Nielsen: It's a go
for the people meter
May 2002 rollout for tracking system in Boston
By Kevin Downey
Nielsen's long-disparaged system for tracking TV viewing in local markets, the paper diary and the household meter, is on its way out.
Nielsen announced yesterday that the test of its electronic People Meter in Boston has passed muster for accuracy and that the tracking service will switch over to the new system entirely in May 2002 for that market. By then the diaries and meters will be fully phased out.
The new system will then be rolled out in other major markets over the coming several years.
The adoption of the new system, which tracks TV viewership automatically, without relying on respondents to record their viewing, promises to revolutionize the television industry.
It will first put an end to sweep periods, in which results of diary and meter entries by local volunteer viewers are used to set local TV station ad rates.
Sweep samplings, completed quarterly, have long been criticized by media buyers as inaccurate and subject to distortion by promotional stunts by networks anxious to boost viewer numbers for their local affiliates.
More important, though, the new system, by more accurately tracking who is watching what shows and stations and when, also promises to benefit cable stations at the expense of the broadcast affiliates.
It will also provide advertisers a markedly different picture of who is really seeing their ads, and that picture will be delivered daily, as opposed to being based on data collected weeks or months earlier.
The new People Meter system has been in operation simultaneously with the old system since late April, in a demonstration meant to give local TV stations and media agencies a heads-up.
"In September we increased the sample to 600 homes, and weíre very pleased with what weíre seeing," says Karen Kratz, director of communications at Nielsen Media Research.
"The characteristics of our People Meter sample, meaning demographics like age breakdowns and homes with cable, far exceed our expectations."
The cooperation level, or the percentage of people who agreed to be part of the Nielsen sample, was 48 percent, compared to just over 41 percent for the household meter sample.
What Nielsen has also found is that the People Meter, as expected, is producing significantly different results from the household meter and diary system, with ratings for some demographic groups increasing dramatically. The number of teenagers watching TV, for example, went up over 30 percent.
At the same time the number of households found to be watching TV fell by about 9 percent.
In theory, such shifts could make TV less desirable than other media in Boston, while making Boston a less desirable market for some television advertisers.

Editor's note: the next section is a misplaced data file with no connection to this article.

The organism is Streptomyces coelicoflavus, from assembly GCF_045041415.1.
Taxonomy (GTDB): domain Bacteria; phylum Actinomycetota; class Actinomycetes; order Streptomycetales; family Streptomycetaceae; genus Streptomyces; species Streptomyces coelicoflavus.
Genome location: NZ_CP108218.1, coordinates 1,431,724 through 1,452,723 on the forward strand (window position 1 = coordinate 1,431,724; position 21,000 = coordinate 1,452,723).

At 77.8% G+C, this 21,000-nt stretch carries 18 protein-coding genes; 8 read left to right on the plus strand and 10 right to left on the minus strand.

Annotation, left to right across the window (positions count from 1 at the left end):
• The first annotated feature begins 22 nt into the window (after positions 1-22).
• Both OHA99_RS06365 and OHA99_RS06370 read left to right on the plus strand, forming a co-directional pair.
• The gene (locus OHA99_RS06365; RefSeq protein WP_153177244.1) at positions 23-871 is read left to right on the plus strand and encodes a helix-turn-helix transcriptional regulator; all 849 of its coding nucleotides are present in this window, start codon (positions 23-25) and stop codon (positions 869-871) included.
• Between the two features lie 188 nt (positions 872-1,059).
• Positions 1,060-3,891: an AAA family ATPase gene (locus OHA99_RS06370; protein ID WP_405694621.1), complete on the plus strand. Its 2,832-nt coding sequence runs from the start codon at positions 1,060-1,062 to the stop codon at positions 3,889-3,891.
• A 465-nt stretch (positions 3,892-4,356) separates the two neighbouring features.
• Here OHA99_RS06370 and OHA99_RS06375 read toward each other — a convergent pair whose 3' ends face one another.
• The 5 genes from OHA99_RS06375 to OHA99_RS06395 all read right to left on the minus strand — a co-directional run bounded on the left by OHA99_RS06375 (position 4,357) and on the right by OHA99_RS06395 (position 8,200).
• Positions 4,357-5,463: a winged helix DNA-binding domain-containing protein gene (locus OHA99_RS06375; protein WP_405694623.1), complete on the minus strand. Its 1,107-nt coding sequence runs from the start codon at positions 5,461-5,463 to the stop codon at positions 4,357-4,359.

But that is in theory. As media buyers point out, a lot of other factors will still come into play.
"Itís marketing data that decides whether we buy Boston," says Tony Jarvis, senior vice president and director of strategic insights at MediaCom.
"Even without a change in measurement, the cost-per-points can go up and down because of supply and demand.
"That doesnít stop us from buying Boston. Itís the brand, the brand development index, sales, share, and the category development index that determine if that market is on the list."
But while buyers may welcome the People Meter, there's still considerable trepidation about the switchover, and that is coming mostly from local stations, which realize that the more accurate results will benefit cable stations at their expense.
One of the major criticisms of the old system is that sample respondents are more likely to remember to record shows seen on major stations while forgetting to note shows seen on cable.
At the same time, the People Meter is expected to cost TV stations up to 50 percent more than the meter/diary system in place.
Perhaps not surprisingly then, none of the local TV stations in Boston have signed up yet for the People Meter. The only two clients so far are AT&T Broadband and New England Cable News.
But local stations will have little choice in the matter come May.
"Stations that havenít signed on will still be measured, but the information will be available only to those parties who are subscribing," says Nielsenís Kratz.
Media buyers and researchers, by contrast, are welcoming the new system.
"People donít fill in diaries well," says MediaComís Jarvis. "There is no question that people meters are a superior technology. In this new world, with the busy lives that the majority of people lead, youíve got to go to electronic measurement."
Perhaps the biggest benefit of the People Meter for advertisers is that media buyers will be able to precisely compare the audience reached by a TV schedule with the audience that they had intended to reach.
"The bottom-line for clients is that with the People Meter we can do a better job with real, worthwhile post-buys," he says. "Thatís part of the accountability process.
"In television, we are buying today based on an analysis of historical data from which we produce an estimate of what will happen in four, six, or 10 weeks. With a post-buy you compare your estimate to what really happened. Now we can do that with demographic data every day."
October 5, 2001
© 2001 Media Life
Downey is a staff writer for
-Kevin Downey is a staff writer for Media Life.